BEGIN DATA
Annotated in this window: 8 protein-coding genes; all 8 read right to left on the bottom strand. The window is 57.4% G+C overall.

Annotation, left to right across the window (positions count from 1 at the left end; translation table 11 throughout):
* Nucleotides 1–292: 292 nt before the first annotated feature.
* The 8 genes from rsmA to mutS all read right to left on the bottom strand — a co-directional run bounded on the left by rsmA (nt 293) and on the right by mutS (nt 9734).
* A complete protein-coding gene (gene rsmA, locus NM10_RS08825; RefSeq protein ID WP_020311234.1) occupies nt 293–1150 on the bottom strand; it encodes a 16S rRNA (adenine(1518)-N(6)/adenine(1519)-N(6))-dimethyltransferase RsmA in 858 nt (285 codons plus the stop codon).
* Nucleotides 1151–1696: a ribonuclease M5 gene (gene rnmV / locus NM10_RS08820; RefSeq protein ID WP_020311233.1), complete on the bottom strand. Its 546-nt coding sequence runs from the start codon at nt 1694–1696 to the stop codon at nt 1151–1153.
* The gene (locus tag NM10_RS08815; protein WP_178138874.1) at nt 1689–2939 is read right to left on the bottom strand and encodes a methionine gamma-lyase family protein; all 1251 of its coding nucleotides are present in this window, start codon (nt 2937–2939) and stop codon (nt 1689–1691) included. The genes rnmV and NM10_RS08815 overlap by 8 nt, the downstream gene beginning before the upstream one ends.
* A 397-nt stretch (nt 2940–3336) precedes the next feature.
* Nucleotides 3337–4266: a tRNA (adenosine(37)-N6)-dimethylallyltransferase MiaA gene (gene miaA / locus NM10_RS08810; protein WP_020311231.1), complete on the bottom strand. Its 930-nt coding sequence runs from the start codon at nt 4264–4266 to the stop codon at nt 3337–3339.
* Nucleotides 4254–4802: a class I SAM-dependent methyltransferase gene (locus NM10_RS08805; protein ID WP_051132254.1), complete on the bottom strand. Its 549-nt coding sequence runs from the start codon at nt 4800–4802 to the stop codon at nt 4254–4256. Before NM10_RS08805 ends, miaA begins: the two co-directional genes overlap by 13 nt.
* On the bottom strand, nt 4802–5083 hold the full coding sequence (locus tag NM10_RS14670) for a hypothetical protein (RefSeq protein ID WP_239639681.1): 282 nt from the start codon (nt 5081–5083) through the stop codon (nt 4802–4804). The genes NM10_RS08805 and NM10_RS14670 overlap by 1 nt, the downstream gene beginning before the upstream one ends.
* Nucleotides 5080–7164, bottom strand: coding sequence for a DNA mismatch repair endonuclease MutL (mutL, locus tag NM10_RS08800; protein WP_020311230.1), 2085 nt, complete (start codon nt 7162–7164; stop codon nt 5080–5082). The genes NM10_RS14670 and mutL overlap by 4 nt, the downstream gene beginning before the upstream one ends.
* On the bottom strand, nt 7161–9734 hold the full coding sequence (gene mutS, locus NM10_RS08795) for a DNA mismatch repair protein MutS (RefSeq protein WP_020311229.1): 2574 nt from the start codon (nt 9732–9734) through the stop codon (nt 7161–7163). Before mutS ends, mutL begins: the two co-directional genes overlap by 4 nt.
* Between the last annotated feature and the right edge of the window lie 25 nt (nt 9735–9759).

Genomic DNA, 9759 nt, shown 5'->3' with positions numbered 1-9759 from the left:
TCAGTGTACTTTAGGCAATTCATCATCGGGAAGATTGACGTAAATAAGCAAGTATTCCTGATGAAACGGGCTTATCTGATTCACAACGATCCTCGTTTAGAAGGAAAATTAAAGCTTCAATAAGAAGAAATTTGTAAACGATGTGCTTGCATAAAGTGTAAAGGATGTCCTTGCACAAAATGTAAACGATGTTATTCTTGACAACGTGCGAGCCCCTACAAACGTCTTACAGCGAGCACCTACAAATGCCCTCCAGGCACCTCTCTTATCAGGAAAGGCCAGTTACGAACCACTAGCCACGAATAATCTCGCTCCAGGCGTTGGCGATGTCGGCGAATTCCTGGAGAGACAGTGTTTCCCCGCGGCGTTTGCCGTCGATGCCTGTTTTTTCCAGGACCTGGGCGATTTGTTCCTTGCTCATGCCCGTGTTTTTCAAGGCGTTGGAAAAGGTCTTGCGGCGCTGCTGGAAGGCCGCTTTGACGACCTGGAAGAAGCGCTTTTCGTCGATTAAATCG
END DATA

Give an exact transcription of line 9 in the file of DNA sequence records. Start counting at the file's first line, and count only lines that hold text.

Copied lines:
* Nucleotides 3337–4266: a tRNA (adenosine(37)-N6)-dimethylallyltransferase MiaA gene (gene miaA / locus NM10_RS08810; protein WP_020311231.1), complete on the bottom strand. Its 930-nt coding sequence runs from the start codon at nt 4264–4266 to the stop codon at nt 3337–3339.